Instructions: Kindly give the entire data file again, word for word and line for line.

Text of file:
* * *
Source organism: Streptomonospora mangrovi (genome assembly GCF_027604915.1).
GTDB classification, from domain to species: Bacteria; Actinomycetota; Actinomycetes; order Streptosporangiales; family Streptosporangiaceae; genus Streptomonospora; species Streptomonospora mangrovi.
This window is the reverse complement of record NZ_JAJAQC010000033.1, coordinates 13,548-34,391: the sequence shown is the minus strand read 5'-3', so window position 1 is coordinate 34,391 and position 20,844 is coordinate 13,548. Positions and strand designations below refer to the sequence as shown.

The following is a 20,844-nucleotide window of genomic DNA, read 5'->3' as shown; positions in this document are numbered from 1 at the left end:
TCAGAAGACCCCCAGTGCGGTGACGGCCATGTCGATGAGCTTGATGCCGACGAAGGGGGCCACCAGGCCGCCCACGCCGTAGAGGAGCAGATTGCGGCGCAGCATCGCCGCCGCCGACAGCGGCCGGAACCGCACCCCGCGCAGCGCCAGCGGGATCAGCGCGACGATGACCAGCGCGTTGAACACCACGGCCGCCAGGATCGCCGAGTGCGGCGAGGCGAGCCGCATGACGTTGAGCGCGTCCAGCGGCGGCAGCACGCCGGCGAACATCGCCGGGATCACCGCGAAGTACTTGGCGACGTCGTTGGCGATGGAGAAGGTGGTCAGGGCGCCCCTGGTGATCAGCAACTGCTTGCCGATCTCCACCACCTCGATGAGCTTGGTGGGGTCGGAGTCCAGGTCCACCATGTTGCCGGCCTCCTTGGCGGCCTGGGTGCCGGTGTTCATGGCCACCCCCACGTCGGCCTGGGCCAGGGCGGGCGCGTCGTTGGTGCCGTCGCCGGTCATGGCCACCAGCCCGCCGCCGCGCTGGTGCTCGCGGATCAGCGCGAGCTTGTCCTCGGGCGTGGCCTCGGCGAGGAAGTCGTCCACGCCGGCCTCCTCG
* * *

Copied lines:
Source organism: Streptomonospora mangrovi (genome assembly GCF_027604915.1).
GTDB classification, from domain to species: Bacteria; Actinomycetota; Actinomycetes; order Streptosporangiales; family Streptosporangiaceae; genus Streptomonospora; species Streptomonospora mangrovi.
This window is the reverse complement of record NZ_JAJAQC010000033.1, coordinates 13,548-34,391: the sequence shown is the minus strand read 5'-3', so window position 1 is coordinate 34,391 and position 20,844 is coordinate 13,548. Positions and strand designations below refer to the sequence as shown.

The following is a 20,844-nucleotide window of genomic DNA, read 5'->3' as shown; positions in this document are numbered from 1 at the left end:
TCAGAAGACCCCCAGTGCGGTGACGGCCATGTCGATGAGCTTGATGCCGACGAAGGGGGCCACCAGGCCGCCCACGCCGTAGAGGAGCAGATTGCGGCGCAGCATCGCCGCCGCCGACAGCGGCCGGAACCGCACCCCGCGCAGCGCCAGCGGGATCAGCGCGACGATGACCAGCGCGTTGAACACCACGGCCGCCAGGATCGCCGAGTGCGGCGAGGCGAGCCGCATGACGTTGAGCGCGTCCAGCGGCGGCAGCACGCCGGCGAACATCGCCGGGATCACCGCGAAGTACTTGGCGACGTCGTTGGCGATGGAGAAGGTGGTCAGGGCGCCCCTGGTGATCAGCAACTGCTTGCCGATCTCCACCACCTCGATGAGCTTGGTGGGGTCGGAGTCCAGGTCCACCATGTTGCCGGCCTCCTTGGCGGCCTGGGTGCCGGTGTTCATGGCCACCCCCACGTCGGCCTGGGCCAGGGCGGGCGCGTCGTTGGTGCCGTCGCCGGTCATGGCCACCAGCCCGCCGCCGCGCTGGTGCTCGCGGATCAGCGCGAGCTTGTCCTCGGGCGTGGCCTCGGCGAGGAAGTCGTCCACGCCGGCCTCCTCG